Vesta held her ring. She pondered the holidays just passed and wondered how. How did solstice transform into solemn religious observance and then into frenzied consumerism? She knew how, of course, but it still seemed impossible sometimes. The ring felt solid. Handmade, it absolved her of gluttony, greed, and all those other sins. She smiled. Her spinster sisters weren’t gluttonous and for that she was grateful. They were lovely, ranging from painfully shy to rather robust, and this new one, Scarlett, was a fun quirky addition. Vesta had heard her friend talking Scarlett into throwing off the shackles of the city and joining them in the country. Vesta’s ring reminded her of making the transition herself, and how self-directed and clear she’d been about leaving the university and the city. She thought about the one who’d given her the ring, and smiled again while putting the kettle on. She must call.
I am queen of the helicopter parents. But there are enough of us that we are becoming a social problem. Here’s my story.
Thing 1 was coming, they couldn’t stop him, it was only 24 weeks and 3 days. Someone asked: should we try to save him? Well, yes. Yes! Ten days later, a team of doctors closed the door behind us to explain brain bleeds, sepsis, meningitis. Shall we pull the plug? Well, no. No!
Babydaddy laid hands on him every day, massaged him when he was ready. For the three months he was in intensive care, and the three weeks at an intermediate hospital, I would get up in the night and pump breast milk, thinking about my baby across town. Babydaddy delivered it every morning, earning the name “milkman.” It was funny.
We had every therapy going for as long as possible: early intervention, the intermediate unit, private therapies. Terms multiplied: sensory processing dysfunction, sensory integration problems, orally defensive, auditory sensitivities, comprehensive developmental delay, cognitive function impairment, retinopathy of prematurity. He did occupational therapy, physical therapy, speech therapy, play therapy; we consulted with a neurologist, school psychologist, wraparound service provider, developmental specialist. He worked with an occupational therapist for a year and a half to tolerate teeth and hair brushing.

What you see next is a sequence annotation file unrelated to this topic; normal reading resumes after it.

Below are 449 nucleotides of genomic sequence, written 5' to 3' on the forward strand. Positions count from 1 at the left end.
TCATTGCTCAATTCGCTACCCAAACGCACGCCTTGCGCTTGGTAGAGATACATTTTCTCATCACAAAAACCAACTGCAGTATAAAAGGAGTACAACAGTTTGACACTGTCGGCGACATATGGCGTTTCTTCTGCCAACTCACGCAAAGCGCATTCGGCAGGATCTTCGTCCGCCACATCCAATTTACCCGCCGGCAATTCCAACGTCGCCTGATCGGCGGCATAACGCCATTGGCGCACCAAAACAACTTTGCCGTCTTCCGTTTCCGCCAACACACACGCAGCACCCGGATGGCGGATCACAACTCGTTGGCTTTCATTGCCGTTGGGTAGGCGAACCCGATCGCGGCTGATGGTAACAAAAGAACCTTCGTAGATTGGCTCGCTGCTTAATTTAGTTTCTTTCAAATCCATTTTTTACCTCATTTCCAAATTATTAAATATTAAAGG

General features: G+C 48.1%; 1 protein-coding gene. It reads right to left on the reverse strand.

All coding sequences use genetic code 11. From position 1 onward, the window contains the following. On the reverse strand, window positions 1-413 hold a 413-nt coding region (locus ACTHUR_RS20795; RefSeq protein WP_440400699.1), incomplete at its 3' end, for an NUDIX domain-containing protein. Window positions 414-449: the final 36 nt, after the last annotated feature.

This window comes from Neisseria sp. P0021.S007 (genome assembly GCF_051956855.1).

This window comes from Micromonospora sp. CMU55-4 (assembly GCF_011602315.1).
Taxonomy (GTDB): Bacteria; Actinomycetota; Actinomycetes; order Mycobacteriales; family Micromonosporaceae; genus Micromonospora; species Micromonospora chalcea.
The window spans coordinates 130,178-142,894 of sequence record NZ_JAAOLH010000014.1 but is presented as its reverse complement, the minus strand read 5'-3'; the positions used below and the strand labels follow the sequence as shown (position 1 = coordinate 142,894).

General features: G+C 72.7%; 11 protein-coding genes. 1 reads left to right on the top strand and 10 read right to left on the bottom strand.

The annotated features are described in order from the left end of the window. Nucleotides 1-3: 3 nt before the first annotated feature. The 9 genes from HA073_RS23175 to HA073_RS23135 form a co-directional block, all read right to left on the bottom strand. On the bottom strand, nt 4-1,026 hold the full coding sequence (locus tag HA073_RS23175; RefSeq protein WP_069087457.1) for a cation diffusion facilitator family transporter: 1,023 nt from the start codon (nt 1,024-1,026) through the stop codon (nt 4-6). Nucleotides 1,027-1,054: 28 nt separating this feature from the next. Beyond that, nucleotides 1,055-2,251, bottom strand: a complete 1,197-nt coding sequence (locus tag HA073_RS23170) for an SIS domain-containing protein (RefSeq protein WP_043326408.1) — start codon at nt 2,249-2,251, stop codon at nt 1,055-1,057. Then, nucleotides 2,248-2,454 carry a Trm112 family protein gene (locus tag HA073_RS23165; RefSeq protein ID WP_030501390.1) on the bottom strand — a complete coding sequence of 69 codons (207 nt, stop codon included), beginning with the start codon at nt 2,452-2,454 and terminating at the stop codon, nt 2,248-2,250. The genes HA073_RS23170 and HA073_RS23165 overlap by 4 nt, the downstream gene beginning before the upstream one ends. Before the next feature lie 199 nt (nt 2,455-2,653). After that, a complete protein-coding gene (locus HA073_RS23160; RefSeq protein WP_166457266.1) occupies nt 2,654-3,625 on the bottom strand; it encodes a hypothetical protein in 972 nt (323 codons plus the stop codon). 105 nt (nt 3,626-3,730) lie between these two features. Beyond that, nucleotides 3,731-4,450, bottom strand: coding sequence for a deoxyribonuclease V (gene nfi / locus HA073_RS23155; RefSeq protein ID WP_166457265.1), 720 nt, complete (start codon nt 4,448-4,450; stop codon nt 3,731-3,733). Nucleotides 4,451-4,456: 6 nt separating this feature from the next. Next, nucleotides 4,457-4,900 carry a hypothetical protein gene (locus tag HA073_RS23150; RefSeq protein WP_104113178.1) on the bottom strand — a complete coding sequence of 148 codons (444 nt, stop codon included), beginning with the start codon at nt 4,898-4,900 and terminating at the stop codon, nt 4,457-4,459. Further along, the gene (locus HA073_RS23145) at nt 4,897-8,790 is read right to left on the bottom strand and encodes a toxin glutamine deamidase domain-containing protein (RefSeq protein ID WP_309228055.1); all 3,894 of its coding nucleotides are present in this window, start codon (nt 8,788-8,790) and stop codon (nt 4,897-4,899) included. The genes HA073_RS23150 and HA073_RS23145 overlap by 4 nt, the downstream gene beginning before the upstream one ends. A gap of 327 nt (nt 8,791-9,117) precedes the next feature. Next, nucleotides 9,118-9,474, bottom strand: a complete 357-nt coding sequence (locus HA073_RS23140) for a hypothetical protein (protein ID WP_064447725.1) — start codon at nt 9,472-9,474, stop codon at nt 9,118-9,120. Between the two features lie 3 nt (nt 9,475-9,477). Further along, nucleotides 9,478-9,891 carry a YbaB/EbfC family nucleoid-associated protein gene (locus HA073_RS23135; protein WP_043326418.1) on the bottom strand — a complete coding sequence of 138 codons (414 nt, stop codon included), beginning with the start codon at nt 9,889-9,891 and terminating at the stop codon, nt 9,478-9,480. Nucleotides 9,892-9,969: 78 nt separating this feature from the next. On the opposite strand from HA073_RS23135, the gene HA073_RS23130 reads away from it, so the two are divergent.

Not surprisingly, parenting didn’t feel natural. I learned to read to my baby watching Phyllis, our physical therapist. Voices, commentary, labeling colors, counting… she was very good! Merging professional research skills with my genetic propensity for silliness (mom was class clown, dad’s distantly related to Lucille Ball), my mothering style came together. Eventually. But I still channel Phyllis on occasion.
Thing 2 was full term. They are complete opposites; she is a sensory seeker with a wild sense of adventure and an inventive sense of fashion. Keeping them both busy and happy is an exasperating and sweet challenge. I still believe that every day can be fun and educational while reinforcing kids' boundaries. I’m on a mission to save us helicopter parents from ourselves. No more bubble wrapped kids and guilty parents. Let’s teach them coping skills. Let’s get fun.
Wow! Thank you so much for writing this beautiful piece! I can’t tell you how thrilled I am that you chose one of my designs to influence your writing. You have no idea how spooky it is that you mention Scarlett as that is the name my daughter chose to be known as online! And oh how I’d love to throw off the shackles of city and head for the countryside.
Amanda (Gimme That Thing) x
Thanks so much for your kind.words! And your spooky coinxence.
I have a red velvet styrofoam head ….hat model…named Scarlett! Hahaha.
A very cool way to highlight a product
Thanks so much Mary!